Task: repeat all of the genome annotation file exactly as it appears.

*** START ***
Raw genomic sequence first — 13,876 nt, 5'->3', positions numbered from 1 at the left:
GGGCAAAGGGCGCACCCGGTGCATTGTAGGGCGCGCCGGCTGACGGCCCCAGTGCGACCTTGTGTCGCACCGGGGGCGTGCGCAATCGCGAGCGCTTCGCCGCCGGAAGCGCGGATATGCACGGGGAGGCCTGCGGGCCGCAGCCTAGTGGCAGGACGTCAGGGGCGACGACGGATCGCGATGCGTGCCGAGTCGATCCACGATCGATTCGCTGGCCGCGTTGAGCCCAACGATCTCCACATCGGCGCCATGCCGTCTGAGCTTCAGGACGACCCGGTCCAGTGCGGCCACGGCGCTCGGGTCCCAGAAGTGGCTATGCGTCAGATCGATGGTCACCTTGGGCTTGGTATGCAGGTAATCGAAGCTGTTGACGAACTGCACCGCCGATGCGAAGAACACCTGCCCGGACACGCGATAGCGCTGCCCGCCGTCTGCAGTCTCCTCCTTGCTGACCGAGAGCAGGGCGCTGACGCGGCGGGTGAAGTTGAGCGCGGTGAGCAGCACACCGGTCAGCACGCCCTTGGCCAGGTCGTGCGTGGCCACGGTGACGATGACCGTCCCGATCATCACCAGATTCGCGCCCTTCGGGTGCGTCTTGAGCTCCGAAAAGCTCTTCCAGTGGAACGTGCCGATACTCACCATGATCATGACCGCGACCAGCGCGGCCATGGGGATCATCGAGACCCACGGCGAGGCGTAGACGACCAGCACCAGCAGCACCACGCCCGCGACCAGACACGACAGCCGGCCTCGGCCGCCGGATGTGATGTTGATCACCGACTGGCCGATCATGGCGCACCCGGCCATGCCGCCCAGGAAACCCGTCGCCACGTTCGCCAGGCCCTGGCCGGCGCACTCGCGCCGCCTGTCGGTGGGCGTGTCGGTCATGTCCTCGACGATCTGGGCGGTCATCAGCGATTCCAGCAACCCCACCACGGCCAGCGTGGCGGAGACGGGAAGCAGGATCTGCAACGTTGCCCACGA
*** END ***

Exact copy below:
Raw genomic sequence first — 13,876 nt, 5'->3', positions numbered from 1 at the left:
GGGCAAAGGGCGCACCCGGTGCATTGTAGGGCGCGCCGGCTGACGGCCCCAGTGCGACCTTGTGTCGCACCGGGGGCGTGCGCAATCGCGAGCGCTTCGCCGCCGGAAGCGCGGATATGCACGGGGAGGCCTGCGGGCCGCAGCCTAGTGGCAGGACGTCAGGGGCGACGACGGATCGCGATGCGTGCCGAGTCGATCCACGATCGATTCGCTGGCCGCGTTGAGCCCAACGATCTCCACATCGGCGCCATGCCGTCTGAGCTTCAGGACGACCCGGTCCAGTGCGGCCACGGCGCTCGGGTCCCAGAAGTGGCTATGCGTCAGATCGATGGTCACCTTGGGCTTGGTATGCAGGTAATCGAAGCTGTTGACGAACTGCACCGCCGATGCGAAGAACACCTGCCCGGACACGCGATAGCGCTGCCCGCCGTCTGCAGTCTCCTCCTTGCTGACCGAGAGCAGGGCGCTGACGCGGCGGGTGAAGTTGAGCGCGGTGAGCAGCACACCGGTCAGCACGCCCTTGGCCAGGTCGTGCGTGGCCACGGTGACGATGACCGTCCCGATCATCACCAGATTCGCGCCCTTCGGGTGCGTCTTGAGCTCCGAAAAGCTCTTCCAGTGGAACGTGCCGATACTCACCATGATCATGACCGCGACCAGCGCGGCCATGGGGATCATCGAGACCCACGGCGAGGCGTAGACGACCAGCACCAGCAGCACCACGCCCGCGACCAGACACGACAGCCGGCCTCGGCCGCCGGATGTGATGTTGATCACCGACTGGCCGATCATGGCGCACCCGGCCATGCCGCCCAGGAAACCCGTCGCCACGTTCGCCAGGCCCTGGCCGGCGCACTCGCGCCGCCTGTCGGTGGGCGTGTCGGTCATGTCCTCGACGATCTGGGCGGTCATCAGCGATTCCAGCAACCCCACCACGGCCAGCGTGGCGGAGACGGGAAGCAGGATCTGCAACGTTGCCCACGA